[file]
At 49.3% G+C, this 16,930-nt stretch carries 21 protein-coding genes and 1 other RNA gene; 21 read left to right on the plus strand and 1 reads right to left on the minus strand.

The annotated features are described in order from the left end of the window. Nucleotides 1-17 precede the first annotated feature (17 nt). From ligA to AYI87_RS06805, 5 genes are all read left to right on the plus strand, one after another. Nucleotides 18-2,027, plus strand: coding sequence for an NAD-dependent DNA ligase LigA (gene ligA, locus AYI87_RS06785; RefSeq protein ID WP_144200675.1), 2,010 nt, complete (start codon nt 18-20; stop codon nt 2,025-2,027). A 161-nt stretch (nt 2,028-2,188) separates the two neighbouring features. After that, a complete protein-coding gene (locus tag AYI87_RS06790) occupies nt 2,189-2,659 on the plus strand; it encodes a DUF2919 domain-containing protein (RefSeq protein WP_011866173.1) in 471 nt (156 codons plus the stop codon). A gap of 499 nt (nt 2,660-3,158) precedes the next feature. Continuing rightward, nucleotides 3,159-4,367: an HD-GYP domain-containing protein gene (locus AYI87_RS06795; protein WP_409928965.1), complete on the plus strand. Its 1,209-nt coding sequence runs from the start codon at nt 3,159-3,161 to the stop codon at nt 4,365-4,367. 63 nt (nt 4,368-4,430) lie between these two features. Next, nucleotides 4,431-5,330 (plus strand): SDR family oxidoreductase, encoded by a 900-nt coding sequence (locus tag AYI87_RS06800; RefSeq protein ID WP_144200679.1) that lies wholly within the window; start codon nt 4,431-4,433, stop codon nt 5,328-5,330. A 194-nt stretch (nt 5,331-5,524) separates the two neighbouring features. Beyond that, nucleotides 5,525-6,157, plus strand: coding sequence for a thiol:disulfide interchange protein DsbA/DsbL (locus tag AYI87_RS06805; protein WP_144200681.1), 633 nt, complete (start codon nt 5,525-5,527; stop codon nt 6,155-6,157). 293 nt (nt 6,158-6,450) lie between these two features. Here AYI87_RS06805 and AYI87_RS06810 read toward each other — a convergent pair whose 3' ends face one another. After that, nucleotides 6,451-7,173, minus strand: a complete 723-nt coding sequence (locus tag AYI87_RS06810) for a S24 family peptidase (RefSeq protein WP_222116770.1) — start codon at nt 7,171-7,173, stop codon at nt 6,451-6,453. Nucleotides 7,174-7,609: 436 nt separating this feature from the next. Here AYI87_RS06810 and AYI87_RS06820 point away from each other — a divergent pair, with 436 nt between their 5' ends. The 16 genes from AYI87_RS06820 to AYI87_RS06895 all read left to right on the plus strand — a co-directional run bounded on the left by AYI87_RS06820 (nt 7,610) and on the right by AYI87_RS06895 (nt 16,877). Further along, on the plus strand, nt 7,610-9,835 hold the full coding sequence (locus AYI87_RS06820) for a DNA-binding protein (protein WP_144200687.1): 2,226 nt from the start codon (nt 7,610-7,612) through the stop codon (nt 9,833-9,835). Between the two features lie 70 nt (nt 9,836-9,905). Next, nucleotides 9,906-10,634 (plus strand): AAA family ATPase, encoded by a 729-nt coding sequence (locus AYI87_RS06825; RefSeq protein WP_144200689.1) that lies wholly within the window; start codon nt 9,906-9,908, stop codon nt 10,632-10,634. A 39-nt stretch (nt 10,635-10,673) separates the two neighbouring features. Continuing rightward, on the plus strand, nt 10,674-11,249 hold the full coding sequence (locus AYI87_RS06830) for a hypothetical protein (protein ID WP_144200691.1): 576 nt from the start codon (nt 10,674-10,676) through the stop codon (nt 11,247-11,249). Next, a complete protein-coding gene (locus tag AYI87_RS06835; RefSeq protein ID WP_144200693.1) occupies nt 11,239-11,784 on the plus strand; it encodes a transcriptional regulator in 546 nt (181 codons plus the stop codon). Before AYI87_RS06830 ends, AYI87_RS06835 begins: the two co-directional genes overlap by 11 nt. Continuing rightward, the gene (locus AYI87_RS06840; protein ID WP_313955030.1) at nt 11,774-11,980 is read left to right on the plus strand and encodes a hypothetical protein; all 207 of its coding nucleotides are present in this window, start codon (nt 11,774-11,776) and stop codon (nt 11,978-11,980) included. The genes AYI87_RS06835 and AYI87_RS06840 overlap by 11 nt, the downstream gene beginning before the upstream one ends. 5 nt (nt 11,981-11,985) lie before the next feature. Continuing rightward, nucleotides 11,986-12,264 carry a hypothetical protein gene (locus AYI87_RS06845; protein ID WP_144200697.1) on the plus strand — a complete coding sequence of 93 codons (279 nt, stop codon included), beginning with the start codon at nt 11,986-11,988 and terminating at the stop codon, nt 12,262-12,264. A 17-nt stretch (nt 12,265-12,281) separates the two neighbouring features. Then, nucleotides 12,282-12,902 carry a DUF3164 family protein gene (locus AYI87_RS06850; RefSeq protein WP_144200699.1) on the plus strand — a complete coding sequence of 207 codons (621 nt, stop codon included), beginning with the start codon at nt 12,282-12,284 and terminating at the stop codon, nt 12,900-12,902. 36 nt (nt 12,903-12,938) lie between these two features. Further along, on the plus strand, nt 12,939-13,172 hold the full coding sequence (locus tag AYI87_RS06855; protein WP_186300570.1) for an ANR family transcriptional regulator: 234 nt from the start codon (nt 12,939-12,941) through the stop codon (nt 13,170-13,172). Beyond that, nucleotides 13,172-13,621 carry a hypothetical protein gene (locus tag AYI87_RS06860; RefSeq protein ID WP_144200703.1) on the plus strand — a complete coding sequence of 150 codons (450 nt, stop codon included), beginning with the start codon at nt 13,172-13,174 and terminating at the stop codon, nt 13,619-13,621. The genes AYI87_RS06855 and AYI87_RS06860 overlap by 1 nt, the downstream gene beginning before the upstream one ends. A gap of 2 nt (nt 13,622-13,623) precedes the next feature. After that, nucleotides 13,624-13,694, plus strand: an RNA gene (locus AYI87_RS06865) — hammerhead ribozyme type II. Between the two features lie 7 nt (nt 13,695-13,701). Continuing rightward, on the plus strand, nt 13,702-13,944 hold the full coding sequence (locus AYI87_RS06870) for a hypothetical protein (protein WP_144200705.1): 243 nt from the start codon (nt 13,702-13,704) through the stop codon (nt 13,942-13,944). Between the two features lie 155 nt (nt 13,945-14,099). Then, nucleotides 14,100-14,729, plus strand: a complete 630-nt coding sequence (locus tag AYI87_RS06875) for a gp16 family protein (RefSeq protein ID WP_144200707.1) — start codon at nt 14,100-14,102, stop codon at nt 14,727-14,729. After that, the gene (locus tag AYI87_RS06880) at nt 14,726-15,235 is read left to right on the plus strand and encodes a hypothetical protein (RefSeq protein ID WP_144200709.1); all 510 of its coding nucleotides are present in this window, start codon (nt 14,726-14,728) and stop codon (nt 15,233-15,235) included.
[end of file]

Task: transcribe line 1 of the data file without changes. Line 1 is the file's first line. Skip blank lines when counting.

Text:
At 49.3% G+C, this 16,930-nt stretch carries 21 protein-coding genes and 1 other RNA gene; 21 read left to right on the plus strand and 1 reads right to left on the minus strand.